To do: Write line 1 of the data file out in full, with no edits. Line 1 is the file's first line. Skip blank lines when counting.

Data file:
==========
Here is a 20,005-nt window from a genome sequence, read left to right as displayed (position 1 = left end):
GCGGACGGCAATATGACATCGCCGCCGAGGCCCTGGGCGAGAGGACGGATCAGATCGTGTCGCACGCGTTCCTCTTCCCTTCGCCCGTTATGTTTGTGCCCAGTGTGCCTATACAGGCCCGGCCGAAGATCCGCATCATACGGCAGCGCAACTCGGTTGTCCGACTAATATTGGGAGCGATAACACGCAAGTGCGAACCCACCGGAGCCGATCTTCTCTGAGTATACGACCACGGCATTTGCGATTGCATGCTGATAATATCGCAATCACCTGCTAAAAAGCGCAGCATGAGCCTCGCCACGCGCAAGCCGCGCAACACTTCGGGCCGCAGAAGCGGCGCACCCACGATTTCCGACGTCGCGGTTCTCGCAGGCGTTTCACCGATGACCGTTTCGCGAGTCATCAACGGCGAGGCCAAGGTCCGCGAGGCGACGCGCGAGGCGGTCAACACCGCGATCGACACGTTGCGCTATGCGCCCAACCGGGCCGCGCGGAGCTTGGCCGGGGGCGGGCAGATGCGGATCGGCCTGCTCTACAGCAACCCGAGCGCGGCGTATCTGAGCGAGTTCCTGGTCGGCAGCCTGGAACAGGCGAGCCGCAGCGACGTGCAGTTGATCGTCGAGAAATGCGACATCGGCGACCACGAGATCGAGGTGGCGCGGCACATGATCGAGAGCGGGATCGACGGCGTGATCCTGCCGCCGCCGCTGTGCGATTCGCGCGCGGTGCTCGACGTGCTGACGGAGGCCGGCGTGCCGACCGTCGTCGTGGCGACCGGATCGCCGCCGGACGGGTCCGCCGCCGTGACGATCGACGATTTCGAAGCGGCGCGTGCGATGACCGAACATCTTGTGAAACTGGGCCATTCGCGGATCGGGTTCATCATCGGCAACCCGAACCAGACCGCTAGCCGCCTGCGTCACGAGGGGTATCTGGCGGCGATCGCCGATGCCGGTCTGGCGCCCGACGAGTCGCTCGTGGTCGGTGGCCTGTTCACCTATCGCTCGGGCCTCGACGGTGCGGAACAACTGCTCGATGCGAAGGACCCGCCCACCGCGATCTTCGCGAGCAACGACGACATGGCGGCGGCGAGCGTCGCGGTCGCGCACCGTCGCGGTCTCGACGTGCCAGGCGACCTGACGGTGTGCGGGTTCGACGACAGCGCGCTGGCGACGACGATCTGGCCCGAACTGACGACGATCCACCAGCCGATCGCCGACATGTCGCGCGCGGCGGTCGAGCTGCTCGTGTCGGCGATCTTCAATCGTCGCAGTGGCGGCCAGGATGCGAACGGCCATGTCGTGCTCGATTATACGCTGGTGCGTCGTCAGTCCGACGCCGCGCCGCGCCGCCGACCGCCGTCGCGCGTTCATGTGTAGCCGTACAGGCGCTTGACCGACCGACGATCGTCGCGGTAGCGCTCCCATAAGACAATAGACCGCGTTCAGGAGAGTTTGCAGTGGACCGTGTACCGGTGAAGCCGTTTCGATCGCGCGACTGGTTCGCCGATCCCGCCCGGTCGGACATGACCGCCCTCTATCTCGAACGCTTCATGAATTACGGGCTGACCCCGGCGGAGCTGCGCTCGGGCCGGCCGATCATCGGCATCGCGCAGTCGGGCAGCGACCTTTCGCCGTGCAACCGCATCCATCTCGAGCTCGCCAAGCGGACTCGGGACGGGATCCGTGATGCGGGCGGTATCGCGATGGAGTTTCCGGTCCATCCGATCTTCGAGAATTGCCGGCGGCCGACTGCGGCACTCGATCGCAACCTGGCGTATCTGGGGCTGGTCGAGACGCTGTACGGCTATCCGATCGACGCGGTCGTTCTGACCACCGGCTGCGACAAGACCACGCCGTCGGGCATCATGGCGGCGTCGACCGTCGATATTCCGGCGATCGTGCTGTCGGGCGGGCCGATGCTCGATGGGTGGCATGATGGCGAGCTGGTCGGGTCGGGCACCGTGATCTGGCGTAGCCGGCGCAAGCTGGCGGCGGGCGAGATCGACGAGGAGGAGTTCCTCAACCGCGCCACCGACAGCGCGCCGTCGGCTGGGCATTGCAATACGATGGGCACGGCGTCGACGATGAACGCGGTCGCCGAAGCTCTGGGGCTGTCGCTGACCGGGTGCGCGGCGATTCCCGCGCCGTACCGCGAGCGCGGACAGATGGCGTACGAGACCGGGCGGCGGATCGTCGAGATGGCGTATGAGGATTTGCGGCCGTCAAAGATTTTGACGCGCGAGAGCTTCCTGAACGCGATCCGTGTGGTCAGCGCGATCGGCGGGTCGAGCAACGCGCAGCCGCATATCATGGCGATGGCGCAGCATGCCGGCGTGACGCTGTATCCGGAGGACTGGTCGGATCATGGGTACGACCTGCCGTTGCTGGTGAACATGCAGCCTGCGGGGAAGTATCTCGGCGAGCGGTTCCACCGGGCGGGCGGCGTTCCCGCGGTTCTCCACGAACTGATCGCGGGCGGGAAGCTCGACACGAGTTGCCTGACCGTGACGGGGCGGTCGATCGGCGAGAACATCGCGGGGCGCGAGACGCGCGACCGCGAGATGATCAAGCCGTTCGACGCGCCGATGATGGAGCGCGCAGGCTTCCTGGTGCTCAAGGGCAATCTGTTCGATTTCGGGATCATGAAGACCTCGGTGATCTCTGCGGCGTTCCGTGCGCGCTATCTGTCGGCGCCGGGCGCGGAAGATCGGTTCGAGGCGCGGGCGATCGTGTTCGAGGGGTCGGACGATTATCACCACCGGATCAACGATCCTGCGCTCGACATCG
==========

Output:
Here is a 20,005-nt window from a genome sequence, read left to right as displayed (position 1 = left end):